Russia ETFs: Putin Pressing For Dividends
Emerging markets have provided investors with ample disappointment this year and the BRIC nations have been among the ringleaders when it comes to developing world negativity.
While some members of the quartet share discouraging traits in common, stocks in each country have also been plagued by various domestic factors.
In Russia, a slew of dividend disappointments have weighed on stocks there and hampered the government's goals of attracting more foreign investors to the oil-rich country. To be clear, Russia's dividend disappointments do not necessarily mean cuts or suspensions. Rather, the consternation for investors comes from the reluctance of Russia's state-controlled enterprises to go along with President Vladimir Putin's demands that these companies would start paying out 25 percent of their net income in dividends this year.
A frequently used selling point for Russian equities is that the RSX), the largest Russia-specific ETF, had a P/E ratio of about five and a price-to-book ratio of just 0.44 as of May 31. The iShares MSCI Emerging Markets Index Fund (NYSE: EEM) has a P/E of 18 and a price-to-book ratio of three.
Valuations have not been enough to lure buyers to Russian stocks and ETFs. Not at a time when emerging markets equities are being pounded and Russia's highly profitable state-run companies are rebuffing Putin, a leader accustomed to getting his way. Putin was successful in getting OAO Rosneft, Russia's largest oil company, to go along with the 25 percent of net income as dividends plan.
However, Gazprom, Russia's state-controlled natural gas monopoly is only paying a dividend that equals 25 percent of last year's profits using an accounting gimmick. Other companies are resisting the 25 percent of net income dividend plan as well. Sberbank and VTB Bank OJSC are planning dividends that amount to 17 percent of net income.
Those four stocks combine for about 23.6 percent of RSX's weight and 37.4 percent of the iShares MSCI Russia Capped Index Fund's (NYSE: ERUS) weight. The average 30-day SEC yield on the two ETFs is about 2.5 percent, or almost 10 basis points less than what investors will get on 10-year U.S. Treasurys.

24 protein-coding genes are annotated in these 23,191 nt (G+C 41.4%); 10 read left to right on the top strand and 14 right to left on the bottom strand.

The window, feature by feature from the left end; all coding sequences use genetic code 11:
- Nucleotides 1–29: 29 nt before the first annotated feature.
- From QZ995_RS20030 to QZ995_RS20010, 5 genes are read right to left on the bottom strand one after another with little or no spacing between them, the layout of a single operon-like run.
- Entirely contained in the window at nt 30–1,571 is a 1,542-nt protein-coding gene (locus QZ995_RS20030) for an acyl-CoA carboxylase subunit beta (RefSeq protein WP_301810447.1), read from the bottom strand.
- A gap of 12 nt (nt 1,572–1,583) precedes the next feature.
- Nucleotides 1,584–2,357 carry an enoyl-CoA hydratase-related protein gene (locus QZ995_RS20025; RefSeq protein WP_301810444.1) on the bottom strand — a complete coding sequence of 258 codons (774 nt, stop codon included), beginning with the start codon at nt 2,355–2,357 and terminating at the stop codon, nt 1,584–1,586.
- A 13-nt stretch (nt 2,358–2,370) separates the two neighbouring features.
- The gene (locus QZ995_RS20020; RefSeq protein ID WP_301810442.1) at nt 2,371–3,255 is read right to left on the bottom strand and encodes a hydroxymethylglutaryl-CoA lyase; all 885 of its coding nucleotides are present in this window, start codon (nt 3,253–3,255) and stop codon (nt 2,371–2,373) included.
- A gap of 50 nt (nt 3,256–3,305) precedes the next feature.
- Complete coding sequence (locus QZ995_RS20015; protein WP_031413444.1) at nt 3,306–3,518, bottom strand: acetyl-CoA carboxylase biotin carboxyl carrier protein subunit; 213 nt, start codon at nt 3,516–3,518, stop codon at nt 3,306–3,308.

For his part, Putin is not letting Russian companies skirt the 25 percent rule forever. Starting in 2014, the prime minister's approval will be needed to exempt companies from a payout equivalent to at least 25 percent of profit under international accounting methods, Bloomberg reported, citing Russian Deputy Prime Minister Igor Shuvalov.
The objective is to make Russian state-controlled companies more attractive to foreign investors as the Kremlin prepares to pare its stakes in banks, oil companies and others.
Should the plan prove successful, investors that do not want the commitment or risk of a Russia-specific ETF bet should consider the WisdomTree Emerging Markets Equity Income Fund (NYSE: DEM). Russia is DEM's largest county weight at 18.5 percent, by far the largest allocation to the country of the major diversified global emerging markets ETFs. Four Russian companies are found among DEM's top-10 holdings. Rosneft and Gazprom are the ETF's top-10 holdings combing for 9.2 percent of the fund's weight.
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